author = "Eduard Dolusic and Aur{\'e}lie Plas and Steve Lanners",
year = "2016",
month = "1",
day = "18",
language = "English",
note = "FLOW CHEMISTRY WORKSHOP 2016 ; Conference date: 18-01-2016 Through 19-01-2016",

}

Palladium supported on sulfonated polystyrene resins as catalyst for the direct flow synthesis of H2O2. / Dolusic, Eduard; Plas, Aurélie; Lanners, Steve.

2016. Poster présenté � FLOW CHEMISTRY WORKSHOP 2016, Hasselt, Belgique.

Résultats de recherche: Contribution à un événement scientifique (non publié)Poster

TY - CONF

T1 - Palladium supported on sulfonated polystyrene resins as catalyst for the direct flow synthesis of H2O2

AU - Dolusic, Eduard

AU - Plas, Aurélie

AU - Lanners, Steve

PY - 2016/1/18

Y1 - 2016/1/18

N2 - Hydrogen peroxide (H2O2) has a wide application range in industry. It is a strong oxidant used e.g. for bleaching, water treatment, semiconductor wafer cleaning and propylene oxide synthesis. It is produced on large scale by the anthraquinone process to yield highly concentrated (50–70 wt%) product in a routine fashion. Nevertheless, this process is very energy consuming, generates a lot of waste and requires transport of hazardous quantities of H2O2. Therefore, direct H2O2 synthesis (starting from gaseous H2 and O2; Figure) has recently emerged as a viable alternative.[1] Flow chemistry using microreactor technology has made its entry into this field, offering opportunities for safer and efficient process operation.[2]Metal catalysts supported on strongly acidic macroreticular polystyrene resins have also been applied for this transformation.[3] In this work, we describe a transfer of this type of catalysis into flow technology. The preparation and characterization of the catalysts are described, followed by a presentation of their catalytic performances. Having found the optimal values for gas and liquid flow rates, gas ratio and catalyst mass, we further focused onto the importance of the immobilization solvent, reductive treatment and %Pd (and/or other metals) loaded. Our results (~1% wt. H2O2, ~60 % selectivity vs. H2O) are superior to most current literature results.References[1] J. M. Campos-Martin, G. Blanco-Brieva, J. L. G. Fierro, Angew. Chem., Int. Ed.2006, 45, 6962.[2] T. Inoue et al, Chem. Eng. J. 2010, 160, 909; T. Inoue et al, Catal. Today 2015, 248, 169; T. Inoue et al, Fuel Process. Technol. 2013, 108, 8.[3] G. Blanco-Brieva et al, Chem. Commun. 2004, 1184; C. Burato et al, Appl. Catal., A 2009, 358, 224; J. Kim et al, ACS Catal. 2012, 2, 1042; S. Sterchele et al, Appl. Catal., A 2013, 468, 160.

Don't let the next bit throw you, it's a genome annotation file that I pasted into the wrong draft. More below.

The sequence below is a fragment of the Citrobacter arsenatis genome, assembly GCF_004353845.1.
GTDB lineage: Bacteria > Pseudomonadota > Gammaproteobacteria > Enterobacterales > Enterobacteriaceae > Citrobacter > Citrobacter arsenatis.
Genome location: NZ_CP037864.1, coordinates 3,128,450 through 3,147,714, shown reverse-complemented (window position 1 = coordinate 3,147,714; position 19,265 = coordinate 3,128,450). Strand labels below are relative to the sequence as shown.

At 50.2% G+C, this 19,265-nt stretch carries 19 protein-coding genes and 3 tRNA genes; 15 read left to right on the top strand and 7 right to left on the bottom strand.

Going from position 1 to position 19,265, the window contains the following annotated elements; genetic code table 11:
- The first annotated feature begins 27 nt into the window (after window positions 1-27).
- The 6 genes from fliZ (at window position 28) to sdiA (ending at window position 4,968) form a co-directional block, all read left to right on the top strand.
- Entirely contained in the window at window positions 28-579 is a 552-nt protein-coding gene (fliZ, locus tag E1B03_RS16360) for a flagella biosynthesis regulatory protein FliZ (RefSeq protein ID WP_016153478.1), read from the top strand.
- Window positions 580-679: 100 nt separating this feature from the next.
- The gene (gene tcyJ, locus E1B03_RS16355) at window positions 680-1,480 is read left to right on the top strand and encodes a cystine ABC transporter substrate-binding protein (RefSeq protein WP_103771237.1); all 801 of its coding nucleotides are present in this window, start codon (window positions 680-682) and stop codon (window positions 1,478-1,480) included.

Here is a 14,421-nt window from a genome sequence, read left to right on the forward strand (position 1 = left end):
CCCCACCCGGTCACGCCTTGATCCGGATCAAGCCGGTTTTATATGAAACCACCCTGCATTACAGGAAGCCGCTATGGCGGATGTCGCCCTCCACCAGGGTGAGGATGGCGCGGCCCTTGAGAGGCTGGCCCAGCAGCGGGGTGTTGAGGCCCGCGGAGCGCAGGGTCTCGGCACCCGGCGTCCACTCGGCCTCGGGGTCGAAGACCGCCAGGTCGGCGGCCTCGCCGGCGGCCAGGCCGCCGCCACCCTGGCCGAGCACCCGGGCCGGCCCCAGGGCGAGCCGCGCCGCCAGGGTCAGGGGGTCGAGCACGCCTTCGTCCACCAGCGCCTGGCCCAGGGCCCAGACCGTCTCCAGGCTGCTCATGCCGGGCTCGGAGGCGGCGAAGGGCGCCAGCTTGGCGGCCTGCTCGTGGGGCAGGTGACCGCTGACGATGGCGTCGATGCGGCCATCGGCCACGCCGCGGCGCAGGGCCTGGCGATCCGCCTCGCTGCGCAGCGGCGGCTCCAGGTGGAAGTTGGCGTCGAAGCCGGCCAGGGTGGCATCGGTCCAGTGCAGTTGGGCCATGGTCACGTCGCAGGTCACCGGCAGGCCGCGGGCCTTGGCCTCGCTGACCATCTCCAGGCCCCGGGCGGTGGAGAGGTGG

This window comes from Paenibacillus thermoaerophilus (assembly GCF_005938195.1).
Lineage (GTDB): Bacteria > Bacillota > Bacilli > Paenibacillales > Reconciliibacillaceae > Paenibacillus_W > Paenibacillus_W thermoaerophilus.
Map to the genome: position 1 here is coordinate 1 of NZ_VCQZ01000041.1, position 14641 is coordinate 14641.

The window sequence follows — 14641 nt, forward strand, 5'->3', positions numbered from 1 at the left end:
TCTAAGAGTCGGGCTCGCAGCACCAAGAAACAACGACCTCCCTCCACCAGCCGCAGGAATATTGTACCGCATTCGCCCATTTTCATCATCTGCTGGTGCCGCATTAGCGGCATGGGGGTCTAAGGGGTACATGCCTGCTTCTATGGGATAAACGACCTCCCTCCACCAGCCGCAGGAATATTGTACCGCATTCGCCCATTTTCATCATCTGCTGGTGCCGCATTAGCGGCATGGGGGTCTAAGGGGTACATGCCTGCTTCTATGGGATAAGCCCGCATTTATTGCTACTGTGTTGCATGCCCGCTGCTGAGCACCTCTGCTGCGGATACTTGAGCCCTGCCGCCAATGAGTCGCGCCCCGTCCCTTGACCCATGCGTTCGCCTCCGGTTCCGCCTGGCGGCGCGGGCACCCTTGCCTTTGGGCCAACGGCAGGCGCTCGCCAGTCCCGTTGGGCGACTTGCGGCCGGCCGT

AB - Hydrogen peroxide (H2O2) has a wide application range in industry. It is a strong oxidant used e.g. for bleaching, water treatment, semiconductor wafer cleaning and propylene oxide synthesis. It is produced on large scale by the anthraquinone process to yield highly concentrated (50–70 wt%) product in a routine fashion. Nevertheless, this process is very energy consuming, generates a lot of waste and requires transport of hazardous quantities of H2O2. Therefore, direct H2O2 synthesis (starting from gaseous H2 and O2; Figure) has recently emerged as a viable alternative.[1] Flow chemistry using microreactor technology has made its entry into this field, offering opportunities for safer and efficient process operation.[2]Metal catalysts supported on strongly acidic macroreticular polystyrene resins have also been applied for this transformation.[3] In this work, we describe a transfer of this type of catalysis into flow technology. The preparation and characterization of the catalysts are described, followed by a presentation of their catalytic performances. Having found the optimal values for gas and liquid flow rates, gas ratio and catalyst mass, we further focused onto the importance of the immobilization solvent, reductive treatment and %Pd (and/or other metals) loaded. Our results (~1% wt. H2O2, ~60 % selectivity vs. H2O) are superior to most current literature results.References[1] J. M. Campos-Martin, G. Blanco-Brieva, J. L. G. Fierro, Angew. Chem., Int. Ed.2006, 45, 6962.[2] T. Inoue et al, Chem. Eng. J. 2010, 160, 909; T. Inoue et al, Catal. Today 2015, 248, 169; T. Inoue et al, Fuel Process. Technol. 2013, 108, 8.[3] G. Blanco-Brieva et al, Chem. Commun. 2004, 1184; C. Burato et al, Appl. Catal., A 2009, 358, 224; J. Kim et al, ACS Catal. 2012, 2, 1042; S. Sterchele et al, Appl. Catal., A 2013, 468, 160.

UR - https://www.uhasselt.be/flow-chemistry-workshop-2016

M3 - Poster

ER -